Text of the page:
The Trouble With China’s Anti-Poverty Efforts
(Bloomberg Businessweek) -- The 550 residents of Jianxin, a village in a picturesque valley three hours’ drive from Beijing, used to dwell in ramshackle houses perched on steep hills. The summer’s heavy rains often caused floods and mudslides, making the roads impassable and leaving the villagers stranded for weeks. That’s until Beijing classified Jianxin as “unfit to live” and started moving its residents into a new apartment complex of 200-plus units, with a health clinic, a day care center, and a landscaped enclosure dubbed the Courtyard of Happiness.
There’s no question the government’s 60 million yuan ($8.8 million) investment has transformed the lives of the 163 families that have been relocated since construction wrapped up in 2016. Yet gratitude wasn’t the predominant sentiment expressed by Jianxin’s residents when this reporter paid them a visit in May. Many were angry over the lack of transparency on how the money was spent, worried about a lack of jobs, and upset about a yawning wealth gap between them and some of their neighbors.
Liang Fucai’s 100-square-meter, three-bedroom apartment is a big improvement from the old farmhouse he shared with his brother’s family. But the 56-year-old complains he has no regular income after having signed over his plot of land to the forestry bureau in exchange for 20,000 yuan: “I used to farm, but my land and old house were taken away, so now what do I eat?”
At the most recent Communist Party Congress in October, President Xi Jinping identified poverty reduction as one of three “critical battles” (mitigating financial risk and curbing pollution are the others). His government has pledged to lift 30 million Chinese out of extreme poverty by 2020. Meeting that goal shouldn’t be a problem, given the ample financial resources at Xi’s disposal. The bigger challenge will be convincing the beneficiaries of programs like the one in Jianxin that officials are motivated by more than pure self-interest. “The degree of distrust between the governed and those who govern means even well-intentioned efforts at poverty reduction are greeted with cynicism at best and disbelief at worst,” says June Teufel Dreyer, a China expert at the University of Miami. “Hearing the latest effort to make their lives better, people immediately ask, ‘Who will profit by this?’ ”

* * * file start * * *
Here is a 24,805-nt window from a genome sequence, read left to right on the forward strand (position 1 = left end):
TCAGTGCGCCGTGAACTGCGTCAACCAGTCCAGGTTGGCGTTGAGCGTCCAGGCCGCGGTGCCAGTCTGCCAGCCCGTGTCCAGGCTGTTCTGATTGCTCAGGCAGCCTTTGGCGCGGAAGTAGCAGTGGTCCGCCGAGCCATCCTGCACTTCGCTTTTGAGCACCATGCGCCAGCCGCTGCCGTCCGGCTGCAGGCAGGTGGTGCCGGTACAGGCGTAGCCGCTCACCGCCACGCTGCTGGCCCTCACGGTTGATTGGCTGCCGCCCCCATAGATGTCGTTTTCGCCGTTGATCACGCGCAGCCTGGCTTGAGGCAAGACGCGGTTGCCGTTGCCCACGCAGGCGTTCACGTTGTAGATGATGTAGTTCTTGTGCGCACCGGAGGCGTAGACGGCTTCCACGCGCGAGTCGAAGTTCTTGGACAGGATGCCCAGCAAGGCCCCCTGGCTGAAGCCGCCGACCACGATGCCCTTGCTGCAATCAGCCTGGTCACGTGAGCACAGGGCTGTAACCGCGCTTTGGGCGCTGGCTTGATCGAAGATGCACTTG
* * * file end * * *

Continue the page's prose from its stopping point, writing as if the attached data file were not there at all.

China’s progress in alleviating poverty has been universally recognized. In 1990 almost 67 percent of the population met the World Bank’s definition of poverty; by 2014 that share had dwindled to 1.4 percent. Much of the credit goes to an economy that, stoked by government policies, has averaged growth of almost 10 percent a year over the past four decades. Social programs have helped, too: In the last five years more than 8 million have been relocated from areas deemed inhospitable.
China will spend a total 1.2 trillion yuan on poverty alleviation this year, according to calculations by Beijing-based brokerage Shenwan Hongyuan Group Co. Yet Xi’s war on poverty is playing out against a background of widening income inequality. In a working paper published by the International Monetary Fund in June, a group of economists noted that China is now among the most unequal countries in the world, and the problem is poised to worsen as breakneck urbanization causes those in rural areas to fall further behind. Urban households had an average per capita disposable income of close to $5,600 last year—almost three times the $2,064 of those in the countryside.